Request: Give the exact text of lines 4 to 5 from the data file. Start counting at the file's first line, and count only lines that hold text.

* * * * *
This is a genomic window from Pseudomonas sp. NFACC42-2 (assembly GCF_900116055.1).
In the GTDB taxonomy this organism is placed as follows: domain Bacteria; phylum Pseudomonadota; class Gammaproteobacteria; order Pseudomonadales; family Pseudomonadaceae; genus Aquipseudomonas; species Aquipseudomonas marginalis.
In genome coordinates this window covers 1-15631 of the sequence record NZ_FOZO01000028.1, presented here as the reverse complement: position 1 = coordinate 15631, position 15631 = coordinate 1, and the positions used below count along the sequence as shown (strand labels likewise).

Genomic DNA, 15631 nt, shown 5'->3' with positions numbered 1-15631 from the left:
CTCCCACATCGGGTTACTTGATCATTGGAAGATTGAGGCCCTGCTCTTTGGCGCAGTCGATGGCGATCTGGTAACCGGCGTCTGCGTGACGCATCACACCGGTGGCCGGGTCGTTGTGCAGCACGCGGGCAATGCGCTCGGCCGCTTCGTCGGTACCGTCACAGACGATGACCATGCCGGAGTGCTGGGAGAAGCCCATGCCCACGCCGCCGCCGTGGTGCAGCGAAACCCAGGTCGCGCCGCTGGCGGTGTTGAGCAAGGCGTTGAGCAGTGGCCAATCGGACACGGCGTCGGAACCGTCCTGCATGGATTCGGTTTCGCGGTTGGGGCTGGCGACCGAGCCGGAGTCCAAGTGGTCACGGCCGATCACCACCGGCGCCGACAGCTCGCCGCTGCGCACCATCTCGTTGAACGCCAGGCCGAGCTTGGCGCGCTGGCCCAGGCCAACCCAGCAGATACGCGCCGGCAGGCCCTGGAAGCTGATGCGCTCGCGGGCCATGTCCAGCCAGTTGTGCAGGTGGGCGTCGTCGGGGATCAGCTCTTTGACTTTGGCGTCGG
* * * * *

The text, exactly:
Genomic DNA, 15631 nt, shown 5'->3' with positions numbered 1-15631 from the left:
CTCCCACATCGGGTTACTTGATCATTGGAAGATTGAGGCCCTGCTCTTTGGCGCAGTCGATGGCGATCTGGTAACCGGCGTCTGCGTGACGCATCACACCGGTGGCCGGGTCGTTGTGCAGCACGCGGGCAATGCGCTCGGCCGCTTCGTCGGTACCGTCACAGACGATGACCATGCCGGAGTGCTGGGAGAAGCCCATGCCCACGCCGCCGCCGTGGTGCAGCGAAACCCAGGTCGCGCCGCTGGCGGTGTTGAGCAAGGCGTTGAGCAGTGGCCAATCGGACACGGCGTCGGAACCGTCCTGCATGGATTCGGTTTCGCGGTTGGGGCTGGCGACCGAGCCGGAGTCCAAGTGGTCACGGCCGATCACCACCGGCGCCGACAGCTCGCCGCTGCGCACCATCTCGTTGAACGCCAGGCCGAGCTTGGCGCGCTGGCCCAGGCCAACCCAGCAGATACGCGCCGGCAGGCCCTGGAAGCTGATGCGCTCGCGGGCCATGTCCAGCCAGTTGTGCAGGTGGGCGTCGTCGGGGATCAGCTCTTTGACTTTGGCGTCGG